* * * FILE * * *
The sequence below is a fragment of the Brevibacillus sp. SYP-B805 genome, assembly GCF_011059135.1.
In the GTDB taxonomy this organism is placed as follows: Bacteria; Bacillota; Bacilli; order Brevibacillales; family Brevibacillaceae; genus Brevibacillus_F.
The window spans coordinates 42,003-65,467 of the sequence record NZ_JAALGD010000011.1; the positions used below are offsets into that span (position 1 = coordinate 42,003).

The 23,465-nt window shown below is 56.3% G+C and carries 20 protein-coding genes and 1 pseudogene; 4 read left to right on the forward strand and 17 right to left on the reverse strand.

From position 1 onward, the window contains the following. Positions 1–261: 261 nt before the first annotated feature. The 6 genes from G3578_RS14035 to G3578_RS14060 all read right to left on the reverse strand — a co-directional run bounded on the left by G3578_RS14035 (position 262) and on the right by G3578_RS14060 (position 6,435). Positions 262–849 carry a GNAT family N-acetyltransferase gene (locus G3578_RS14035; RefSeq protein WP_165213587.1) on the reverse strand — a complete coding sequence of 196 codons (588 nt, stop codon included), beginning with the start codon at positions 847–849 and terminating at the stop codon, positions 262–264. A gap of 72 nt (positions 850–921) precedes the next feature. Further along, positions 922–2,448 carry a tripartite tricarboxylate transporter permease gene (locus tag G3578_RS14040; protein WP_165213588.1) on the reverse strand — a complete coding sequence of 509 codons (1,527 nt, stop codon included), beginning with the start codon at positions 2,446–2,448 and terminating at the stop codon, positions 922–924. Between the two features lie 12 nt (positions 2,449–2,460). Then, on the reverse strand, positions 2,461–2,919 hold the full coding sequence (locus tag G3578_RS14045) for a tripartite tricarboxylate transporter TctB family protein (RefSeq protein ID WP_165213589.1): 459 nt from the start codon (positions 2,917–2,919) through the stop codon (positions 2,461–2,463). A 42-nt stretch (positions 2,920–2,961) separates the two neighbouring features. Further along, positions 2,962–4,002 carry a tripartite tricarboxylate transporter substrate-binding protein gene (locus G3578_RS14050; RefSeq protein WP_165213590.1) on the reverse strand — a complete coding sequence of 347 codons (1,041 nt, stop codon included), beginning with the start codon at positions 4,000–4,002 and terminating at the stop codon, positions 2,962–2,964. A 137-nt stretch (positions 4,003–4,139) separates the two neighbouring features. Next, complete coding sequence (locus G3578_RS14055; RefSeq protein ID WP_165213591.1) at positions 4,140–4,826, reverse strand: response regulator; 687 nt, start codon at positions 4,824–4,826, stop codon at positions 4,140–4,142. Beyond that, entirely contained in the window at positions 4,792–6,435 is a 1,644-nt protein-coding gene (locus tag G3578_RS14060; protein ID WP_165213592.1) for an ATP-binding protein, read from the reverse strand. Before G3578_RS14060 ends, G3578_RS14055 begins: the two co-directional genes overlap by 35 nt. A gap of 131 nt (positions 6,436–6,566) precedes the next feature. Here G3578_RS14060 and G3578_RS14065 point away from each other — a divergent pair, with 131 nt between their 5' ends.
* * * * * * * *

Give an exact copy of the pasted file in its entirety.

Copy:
The sequence below is a fragment of the Brevibacillus sp. SYP-B805 genome, assembly GCF_011059135.1.
In the GTDB taxonomy this organism is placed as follows: Bacteria; Bacillota; Bacilli; order Brevibacillales; family Brevibacillaceae; genus Brevibacillus_F.
The window spans coordinates 42,003-65,467 of the sequence record NZ_JAALGD010000011.1; the positions used below are offsets into that span (position 1 = coordinate 42,003).

The 23,465-nt window shown below is 56.3% G+C and carries 20 protein-coding genes and 1 pseudogene; 4 read left to right on the forward strand and 17 right to left on the reverse strand.

From position 1 onward, the window contains the following. Positions 1–261: 261 nt before the first annotated feature. The 6 genes from G3578_RS14035 to G3578_RS14060 all read right to left on the reverse strand — a co-directional run bounded on the left by G3578_RS14035 (position 262) and on the right by G3578_RS14060 (position 6,435). Positions 262–849 carry a GNAT family N-acetyltransferase gene (locus G3578_RS14035; RefSeq protein WP_165213587.1) on the reverse strand — a complete coding sequence of 196 codons (588 nt, stop codon included), beginning with the start codon at positions 847–849 and terminating at the stop codon, positions 262–264. A gap of 72 nt (positions 850–921) precedes the next feature. Further along, positions 922–2,448 carry a tripartite tricarboxylate transporter permease gene (locus tag G3578_RS14040; protein WP_165213588.1) on the reverse strand — a complete coding sequence of 509 codons (1,527 nt, stop codon included), beginning with the start codon at positions 2,446–2,448 and terminating at the stop codon, positions 922–924. Between the two features lie 12 nt (positions 2,449–2,460). Then, on the reverse strand, positions 2,461–2,919 hold the full coding sequence (locus tag G3578_RS14045) for a tripartite tricarboxylate transporter TctB family protein (RefSeq protein ID WP_165213589.1): 459 nt from the start codon (positions 2,917–2,919) through the stop codon (positions 2,461–2,463). A 42-nt stretch (positions 2,920–2,961) separates the two neighbouring features. Further along, positions 2,962–4,002 carry a tripartite tricarboxylate transporter substrate-binding protein gene (locus G3578_RS14050; RefSeq protein WP_165213590.1) on the reverse strand — a complete coding sequence of 347 codons (1,041 nt, stop codon included), beginning with the start codon at positions 4,000–4,002 and terminating at the stop codon, positions 2,962–2,964. A 137-nt stretch (positions 4,003–4,139) separates the two neighbouring features. Next, complete coding sequence (locus G3578_RS14055; RefSeq protein ID WP_165213591.1) at positions 4,140–4,826, reverse strand: response regulator; 687 nt, start codon at positions 4,824–4,826, stop codon at positions 4,140–4,142. Beyond that, entirely contained in the window at positions 4,792–6,435 is a 1,644-nt protein-coding gene (locus tag G3578_RS14060; protein ID WP_165213592.1) for an ATP-binding protein, read from the reverse strand. Before G3578_RS14060 ends, G3578_RS14055 begins: the two co-directional genes overlap by 35 nt. A gap of 131 nt (positions 6,436–6,566) precedes the next feature. Here G3578_RS14060 and G3578_RS14065 point away from each other — a divergent pair, with 131 nt between their 5' ends.